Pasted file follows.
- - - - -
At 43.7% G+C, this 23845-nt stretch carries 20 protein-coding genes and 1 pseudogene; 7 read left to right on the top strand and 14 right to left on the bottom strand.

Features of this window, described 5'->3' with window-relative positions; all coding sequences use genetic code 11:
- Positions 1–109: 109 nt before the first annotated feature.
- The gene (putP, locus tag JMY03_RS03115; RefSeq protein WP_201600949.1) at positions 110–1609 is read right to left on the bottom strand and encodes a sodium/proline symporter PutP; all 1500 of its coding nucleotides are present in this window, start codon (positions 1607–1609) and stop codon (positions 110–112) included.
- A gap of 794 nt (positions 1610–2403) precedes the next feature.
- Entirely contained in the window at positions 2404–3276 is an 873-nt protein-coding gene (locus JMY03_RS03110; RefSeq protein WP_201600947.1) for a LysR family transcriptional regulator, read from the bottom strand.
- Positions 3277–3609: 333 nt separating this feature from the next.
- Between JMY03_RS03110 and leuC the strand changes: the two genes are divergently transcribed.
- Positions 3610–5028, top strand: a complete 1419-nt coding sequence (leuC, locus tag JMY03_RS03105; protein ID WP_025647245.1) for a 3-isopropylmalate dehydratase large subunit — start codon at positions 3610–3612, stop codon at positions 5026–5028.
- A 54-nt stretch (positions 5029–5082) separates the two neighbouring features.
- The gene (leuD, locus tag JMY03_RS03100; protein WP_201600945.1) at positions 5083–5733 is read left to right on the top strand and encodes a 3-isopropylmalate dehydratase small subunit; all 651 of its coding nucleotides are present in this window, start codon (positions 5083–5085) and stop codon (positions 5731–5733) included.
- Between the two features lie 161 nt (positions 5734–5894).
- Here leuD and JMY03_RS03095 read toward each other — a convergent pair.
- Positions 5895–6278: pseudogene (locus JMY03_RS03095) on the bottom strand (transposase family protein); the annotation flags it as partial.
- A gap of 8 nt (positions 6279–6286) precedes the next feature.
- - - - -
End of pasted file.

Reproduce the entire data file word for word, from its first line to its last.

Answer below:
At 43.7% G+C, this 23845-nt stretch carries 20 protein-coding genes and 1 pseudogene; 7 read left to right on the top strand and 14 right to left on the bottom strand.

Features of this window, described 5'->3' with window-relative positions; all coding sequences use genetic code 11:
- Positions 1–109: 109 nt before the first annotated feature.
- The gene (putP, locus tag JMY03_RS03115; RefSeq protein WP_201600949.1) at positions 110–1609 is read right to left on the bottom strand and encodes a sodium/proline symporter PutP; all 1500 of its coding nucleotides are present in this window, start codon (positions 1607–1609) and stop codon (positions 110–112) included.
- A gap of 794 nt (positions 1610–2403) precedes the next feature.
- Entirely contained in the window at positions 2404–3276 is an 873-nt protein-coding gene (locus JMY03_RS03110; RefSeq protein WP_201600947.1) for a LysR family transcriptional regulator, read from the bottom strand.
- Positions 3277–3609: 333 nt separating this feature from the next.
- Between JMY03_RS03110 and leuC the strand changes: the two genes are divergently transcribed.
- Positions 3610–5028, top strand: a complete 1419-nt coding sequence (leuC, locus tag JMY03_RS03105; protein ID WP_025647245.1) for a 3-isopropylmalate dehydratase large subunit — start codon at positions 3610–3612, stop codon at positions 5026–5028.
- A 54-nt stretch (positions 5029–5082) separates the two neighbouring features.
- The gene (leuD, locus tag JMY03_RS03100; protein WP_201600945.1) at positions 5083–5733 is read left to right on the top strand and encodes a 3-isopropylmalate dehydratase small subunit; all 651 of its coding nucleotides are present in this window, start codon (positions 5083–5085) and stop codon (positions 5731–5733) included.
- Between the two features lie 161 nt (positions 5734–5894).
- Here leuD and JMY03_RS03095 read toward each other — a convergent pair.
- Positions 5895–6278: pseudogene (locus JMY03_RS03095) on the bottom strand (transposase family protein); the annotation flags it as partial.
- A gap of 8 nt (positions 6279–6286) precedes the next feature.